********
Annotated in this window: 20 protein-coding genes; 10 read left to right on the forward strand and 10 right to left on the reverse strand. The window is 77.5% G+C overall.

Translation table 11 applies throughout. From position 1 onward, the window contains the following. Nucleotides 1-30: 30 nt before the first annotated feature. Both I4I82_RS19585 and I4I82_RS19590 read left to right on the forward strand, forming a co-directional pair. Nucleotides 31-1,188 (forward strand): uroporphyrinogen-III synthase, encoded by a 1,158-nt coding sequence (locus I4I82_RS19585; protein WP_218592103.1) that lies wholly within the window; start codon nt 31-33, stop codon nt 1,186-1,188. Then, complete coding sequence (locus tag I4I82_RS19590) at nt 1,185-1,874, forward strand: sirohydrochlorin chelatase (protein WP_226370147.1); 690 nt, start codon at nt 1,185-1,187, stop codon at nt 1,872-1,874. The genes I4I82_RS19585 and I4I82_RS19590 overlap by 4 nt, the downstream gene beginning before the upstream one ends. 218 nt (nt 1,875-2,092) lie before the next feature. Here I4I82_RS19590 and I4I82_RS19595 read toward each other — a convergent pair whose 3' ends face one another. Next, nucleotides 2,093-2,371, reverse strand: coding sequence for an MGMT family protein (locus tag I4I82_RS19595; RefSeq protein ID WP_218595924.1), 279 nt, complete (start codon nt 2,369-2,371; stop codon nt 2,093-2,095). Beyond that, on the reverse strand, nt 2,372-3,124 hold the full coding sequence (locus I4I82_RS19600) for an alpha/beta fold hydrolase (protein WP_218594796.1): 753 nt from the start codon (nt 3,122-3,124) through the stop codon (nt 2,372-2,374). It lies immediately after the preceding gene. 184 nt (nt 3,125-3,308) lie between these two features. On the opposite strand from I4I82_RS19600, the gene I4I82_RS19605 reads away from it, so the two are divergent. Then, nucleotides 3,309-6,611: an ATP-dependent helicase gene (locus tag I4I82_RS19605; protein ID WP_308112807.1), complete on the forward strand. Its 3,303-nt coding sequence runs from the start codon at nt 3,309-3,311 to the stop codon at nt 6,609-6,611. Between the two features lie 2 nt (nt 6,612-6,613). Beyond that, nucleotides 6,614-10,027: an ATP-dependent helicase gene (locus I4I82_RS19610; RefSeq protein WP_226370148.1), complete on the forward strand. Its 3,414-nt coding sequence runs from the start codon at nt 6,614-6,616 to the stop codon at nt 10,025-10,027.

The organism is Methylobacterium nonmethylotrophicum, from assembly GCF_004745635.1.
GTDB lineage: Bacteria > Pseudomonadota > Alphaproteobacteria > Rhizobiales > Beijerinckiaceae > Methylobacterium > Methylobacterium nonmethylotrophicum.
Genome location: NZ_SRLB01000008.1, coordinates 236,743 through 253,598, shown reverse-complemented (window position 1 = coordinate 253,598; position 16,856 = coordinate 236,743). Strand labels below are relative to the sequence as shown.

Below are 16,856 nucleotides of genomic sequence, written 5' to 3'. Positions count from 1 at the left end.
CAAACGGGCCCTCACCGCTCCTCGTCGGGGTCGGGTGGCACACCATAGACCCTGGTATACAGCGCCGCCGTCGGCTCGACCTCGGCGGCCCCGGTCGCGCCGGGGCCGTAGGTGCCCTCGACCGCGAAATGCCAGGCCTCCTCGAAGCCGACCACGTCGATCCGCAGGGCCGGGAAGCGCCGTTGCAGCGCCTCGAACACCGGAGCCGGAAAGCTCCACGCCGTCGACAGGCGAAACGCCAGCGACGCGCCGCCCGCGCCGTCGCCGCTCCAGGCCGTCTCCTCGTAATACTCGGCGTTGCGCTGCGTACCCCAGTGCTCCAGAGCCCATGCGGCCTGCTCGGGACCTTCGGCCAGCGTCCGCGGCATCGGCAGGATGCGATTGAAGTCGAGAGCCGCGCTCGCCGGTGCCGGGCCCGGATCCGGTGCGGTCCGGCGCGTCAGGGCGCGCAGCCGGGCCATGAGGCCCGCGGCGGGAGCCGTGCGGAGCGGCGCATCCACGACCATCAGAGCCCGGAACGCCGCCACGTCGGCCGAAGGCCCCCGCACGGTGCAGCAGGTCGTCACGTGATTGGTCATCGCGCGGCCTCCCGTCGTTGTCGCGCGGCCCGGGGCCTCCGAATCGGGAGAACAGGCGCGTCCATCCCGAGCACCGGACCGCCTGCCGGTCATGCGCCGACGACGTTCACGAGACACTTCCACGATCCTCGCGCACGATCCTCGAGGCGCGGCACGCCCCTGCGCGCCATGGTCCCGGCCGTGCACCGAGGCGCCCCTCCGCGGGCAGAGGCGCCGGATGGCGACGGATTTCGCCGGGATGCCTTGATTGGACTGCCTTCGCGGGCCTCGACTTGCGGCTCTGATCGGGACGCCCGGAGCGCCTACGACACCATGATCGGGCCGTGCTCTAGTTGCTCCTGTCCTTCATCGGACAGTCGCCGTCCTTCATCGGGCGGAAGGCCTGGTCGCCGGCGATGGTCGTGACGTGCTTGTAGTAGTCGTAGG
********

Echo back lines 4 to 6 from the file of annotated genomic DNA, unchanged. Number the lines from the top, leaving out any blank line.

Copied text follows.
GTDB lineage: Bacteria > Pseudomonadota > Alphaproteobacteria > Rhizobiales > Beijerinckiaceae > Methylobacterium > Methylobacterium nonmethylotrophicum.
Genome location: NZ_SRLB01000008.1, coordinates 236,743 through 253,598, shown reverse-complemented (window position 1 = coordinate 253,598; position 16,856 = coordinate 236,743). Strand labels below are relative to the sequence as shown.

Below are 16,856 nucleotides of genomic sequence, written 5' to 3'. Positions count from 1 at the left end.